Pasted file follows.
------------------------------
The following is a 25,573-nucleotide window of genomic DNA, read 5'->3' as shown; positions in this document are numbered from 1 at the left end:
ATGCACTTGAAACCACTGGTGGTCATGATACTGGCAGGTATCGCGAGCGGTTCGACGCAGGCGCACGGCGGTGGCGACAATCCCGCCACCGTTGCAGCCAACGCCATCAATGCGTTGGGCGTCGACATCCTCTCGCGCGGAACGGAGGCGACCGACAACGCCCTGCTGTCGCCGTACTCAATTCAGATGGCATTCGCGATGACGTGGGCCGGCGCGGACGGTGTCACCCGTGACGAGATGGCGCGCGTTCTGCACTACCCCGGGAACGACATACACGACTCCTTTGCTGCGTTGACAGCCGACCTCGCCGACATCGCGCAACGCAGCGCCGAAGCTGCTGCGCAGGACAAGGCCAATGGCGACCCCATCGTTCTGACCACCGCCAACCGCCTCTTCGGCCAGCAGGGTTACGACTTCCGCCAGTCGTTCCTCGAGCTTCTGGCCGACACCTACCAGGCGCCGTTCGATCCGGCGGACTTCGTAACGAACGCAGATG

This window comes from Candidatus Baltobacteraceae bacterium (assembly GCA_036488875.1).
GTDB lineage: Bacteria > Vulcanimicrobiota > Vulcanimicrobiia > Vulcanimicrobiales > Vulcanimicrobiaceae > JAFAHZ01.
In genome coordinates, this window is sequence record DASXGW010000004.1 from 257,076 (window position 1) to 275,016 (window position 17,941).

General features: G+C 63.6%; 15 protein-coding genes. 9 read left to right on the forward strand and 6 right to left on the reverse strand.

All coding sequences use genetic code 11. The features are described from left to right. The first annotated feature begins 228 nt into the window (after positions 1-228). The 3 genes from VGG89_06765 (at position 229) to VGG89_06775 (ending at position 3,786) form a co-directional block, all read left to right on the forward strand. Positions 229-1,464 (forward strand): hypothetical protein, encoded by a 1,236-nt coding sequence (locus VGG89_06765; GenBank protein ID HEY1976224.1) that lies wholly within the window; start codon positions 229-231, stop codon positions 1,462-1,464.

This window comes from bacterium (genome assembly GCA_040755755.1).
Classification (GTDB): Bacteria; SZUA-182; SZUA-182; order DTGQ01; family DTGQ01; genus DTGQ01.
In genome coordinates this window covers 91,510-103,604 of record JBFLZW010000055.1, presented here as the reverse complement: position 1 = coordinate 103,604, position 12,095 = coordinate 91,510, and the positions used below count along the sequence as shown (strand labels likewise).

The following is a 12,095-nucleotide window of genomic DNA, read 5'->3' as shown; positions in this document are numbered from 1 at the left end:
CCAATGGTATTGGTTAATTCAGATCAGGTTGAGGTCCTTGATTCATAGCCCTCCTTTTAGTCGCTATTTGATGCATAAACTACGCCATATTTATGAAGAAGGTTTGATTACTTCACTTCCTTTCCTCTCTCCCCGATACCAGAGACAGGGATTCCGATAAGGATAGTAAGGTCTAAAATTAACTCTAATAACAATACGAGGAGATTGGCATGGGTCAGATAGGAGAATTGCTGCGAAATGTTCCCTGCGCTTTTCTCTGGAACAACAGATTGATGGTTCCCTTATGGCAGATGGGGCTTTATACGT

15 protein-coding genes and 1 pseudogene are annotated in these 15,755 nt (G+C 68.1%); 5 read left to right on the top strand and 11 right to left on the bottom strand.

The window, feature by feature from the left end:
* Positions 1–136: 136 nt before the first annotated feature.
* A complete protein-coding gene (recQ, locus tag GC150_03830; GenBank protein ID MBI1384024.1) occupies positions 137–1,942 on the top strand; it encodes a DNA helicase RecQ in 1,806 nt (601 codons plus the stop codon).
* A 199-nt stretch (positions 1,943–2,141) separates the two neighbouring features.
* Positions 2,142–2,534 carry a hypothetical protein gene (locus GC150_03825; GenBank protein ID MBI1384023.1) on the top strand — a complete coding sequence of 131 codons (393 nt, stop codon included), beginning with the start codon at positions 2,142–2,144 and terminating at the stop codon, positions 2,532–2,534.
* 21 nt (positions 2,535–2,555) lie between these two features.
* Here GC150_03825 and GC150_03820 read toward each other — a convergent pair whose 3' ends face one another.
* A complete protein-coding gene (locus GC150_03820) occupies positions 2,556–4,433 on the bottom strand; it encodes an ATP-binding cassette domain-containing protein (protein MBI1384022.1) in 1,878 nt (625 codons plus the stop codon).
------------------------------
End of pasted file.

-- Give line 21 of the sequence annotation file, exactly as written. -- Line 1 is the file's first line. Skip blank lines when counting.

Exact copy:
* A complete protein-coding gene (locus GC150_03820) occupies positions 2,556–4,433 on the bottom strand; it encodes an ATP-binding cassette domain-containing protein (protein MBI1384022.1) in 1,878 nt (625 codons plus the stop codon).